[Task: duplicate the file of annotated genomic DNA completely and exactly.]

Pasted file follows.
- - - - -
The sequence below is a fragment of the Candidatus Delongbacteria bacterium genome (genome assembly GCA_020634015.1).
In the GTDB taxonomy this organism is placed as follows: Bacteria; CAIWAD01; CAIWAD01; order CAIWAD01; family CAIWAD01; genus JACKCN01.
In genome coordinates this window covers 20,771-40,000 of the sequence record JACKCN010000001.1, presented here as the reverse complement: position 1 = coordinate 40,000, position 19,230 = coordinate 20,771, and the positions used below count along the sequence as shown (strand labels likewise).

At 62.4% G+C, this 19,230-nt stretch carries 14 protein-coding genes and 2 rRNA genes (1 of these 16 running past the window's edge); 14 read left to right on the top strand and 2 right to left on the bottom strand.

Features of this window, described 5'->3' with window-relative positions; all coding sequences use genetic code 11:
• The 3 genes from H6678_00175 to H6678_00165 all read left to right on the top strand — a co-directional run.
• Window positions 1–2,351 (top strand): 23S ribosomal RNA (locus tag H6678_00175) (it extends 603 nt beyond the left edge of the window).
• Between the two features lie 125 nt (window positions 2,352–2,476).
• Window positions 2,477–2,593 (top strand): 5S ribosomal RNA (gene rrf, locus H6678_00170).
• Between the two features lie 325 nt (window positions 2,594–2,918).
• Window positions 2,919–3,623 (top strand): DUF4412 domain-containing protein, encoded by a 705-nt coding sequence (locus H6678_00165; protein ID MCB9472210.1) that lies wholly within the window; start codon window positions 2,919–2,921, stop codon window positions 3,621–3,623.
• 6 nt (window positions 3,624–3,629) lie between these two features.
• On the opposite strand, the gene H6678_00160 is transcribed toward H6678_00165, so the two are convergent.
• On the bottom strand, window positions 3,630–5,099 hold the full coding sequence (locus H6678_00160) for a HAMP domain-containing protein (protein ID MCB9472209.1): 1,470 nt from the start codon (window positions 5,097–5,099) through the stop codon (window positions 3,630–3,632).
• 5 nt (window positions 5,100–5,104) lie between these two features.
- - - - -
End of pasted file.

The sequence below is a fragment of the Candidatus Delongbacteria bacterium genome (genome assembly GCA_020634015.1).
In the GTDB taxonomy this organism is placed as follows: Bacteria; CAIWAD01; CAIWAD01; order CAIWAD01; family CAIWAD01; genus JACKCN01.
In genome coordinates this window covers 20,771-40,000 of the sequence record JACKCN010000001.1, presented here as the reverse complement: position 1 = coordinate 40,000, position 19,230 = coordinate 20,771, and the positions used below count along the sequence as shown (strand labels likewise).

At 62.4% G+C, this 19,230-nt stretch carries 14 protein-coding genes and 2 rRNA genes (1 of these 16 running past the window's edge); 14 read left to right on the top strand and 2 right to left on the bottom strand.

Features of this window, described 5'->3' with window-relative positions; all coding sequences use genetic code 11:
• The 3 genes from H6678_00175 to H6678_00165 all read left to right on the top strand — a co-directional run.
• Window positions 1–2,351 (top strand): 23S ribosomal RNA (locus tag H6678_00175) (it extends 603 nt beyond the left edge of the window).
• Between the two features lie 125 nt (window positions 2,352–2,476).
• Window positions 2,477–2,593 (top strand): 5S ribosomal RNA (gene rrf, locus H6678_00170).
• Between the two features lie 325 nt (window positions 2,594–2,918).
• Window positions 2,919–3,623 (top strand): DUF4412 domain-containing protein, encoded by a 705-nt coding sequence (locus H6678_00165; protein ID MCB9472210.1) that lies wholly within the window; start codon window positions 2,919–2,921, stop codon window positions 3,621–3,623.
• 6 nt (window positions 3,624–3,629) lie between these two features.
• On the opposite strand, the gene H6678_00160 is transcribed toward H6678_00165, so the two are convergent.
• On the bottom strand, window positions 3,630–5,099 hold the full coding sequence (locus H6678_00160) for a HAMP domain-containing protein (protein ID MCB9472209.1): 1,470 nt from the start codon (window positions 5,097–5,099) through the stop codon (window positions 3,630–3,632).
• 5 nt (window positions 5,100–5,104) lie between these two features.